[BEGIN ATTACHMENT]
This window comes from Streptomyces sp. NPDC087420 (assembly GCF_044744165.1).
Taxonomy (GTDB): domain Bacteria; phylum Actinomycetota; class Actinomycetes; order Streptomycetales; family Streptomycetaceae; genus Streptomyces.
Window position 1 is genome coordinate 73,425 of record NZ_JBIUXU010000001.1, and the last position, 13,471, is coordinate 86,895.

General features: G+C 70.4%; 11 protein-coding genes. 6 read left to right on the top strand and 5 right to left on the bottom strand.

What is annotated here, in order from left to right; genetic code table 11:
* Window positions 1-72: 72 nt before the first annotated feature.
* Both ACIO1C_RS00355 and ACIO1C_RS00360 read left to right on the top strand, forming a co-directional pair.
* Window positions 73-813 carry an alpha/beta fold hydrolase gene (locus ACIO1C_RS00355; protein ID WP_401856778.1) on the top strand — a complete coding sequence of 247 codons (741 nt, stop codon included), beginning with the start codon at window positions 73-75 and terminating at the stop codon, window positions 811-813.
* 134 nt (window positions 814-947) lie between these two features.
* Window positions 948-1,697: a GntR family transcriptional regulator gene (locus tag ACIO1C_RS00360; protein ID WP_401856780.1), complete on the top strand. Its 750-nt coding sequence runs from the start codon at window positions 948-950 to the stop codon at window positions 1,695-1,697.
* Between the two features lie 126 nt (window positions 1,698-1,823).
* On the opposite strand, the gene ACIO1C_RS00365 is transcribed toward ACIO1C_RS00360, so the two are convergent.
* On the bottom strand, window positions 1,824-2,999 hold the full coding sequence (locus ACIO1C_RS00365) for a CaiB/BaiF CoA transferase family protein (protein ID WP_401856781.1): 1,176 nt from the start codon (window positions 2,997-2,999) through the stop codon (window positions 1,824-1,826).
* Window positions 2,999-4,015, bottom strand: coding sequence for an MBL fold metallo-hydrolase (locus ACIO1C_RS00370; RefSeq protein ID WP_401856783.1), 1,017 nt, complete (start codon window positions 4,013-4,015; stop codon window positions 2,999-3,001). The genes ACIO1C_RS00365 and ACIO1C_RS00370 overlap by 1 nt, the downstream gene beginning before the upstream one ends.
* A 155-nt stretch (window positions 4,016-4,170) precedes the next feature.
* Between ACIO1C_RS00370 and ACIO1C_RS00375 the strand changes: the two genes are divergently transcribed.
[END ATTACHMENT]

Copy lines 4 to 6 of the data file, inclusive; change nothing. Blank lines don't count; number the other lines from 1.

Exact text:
General features: G+C 70.4%; 11 protein-coding genes. 6 read left to right on the top strand and 5 right to left on the bottom strand.

What is annotated here, in order from left to right; genetic code table 11:
* Window positions 1-72: 72 nt before the first annotated feature.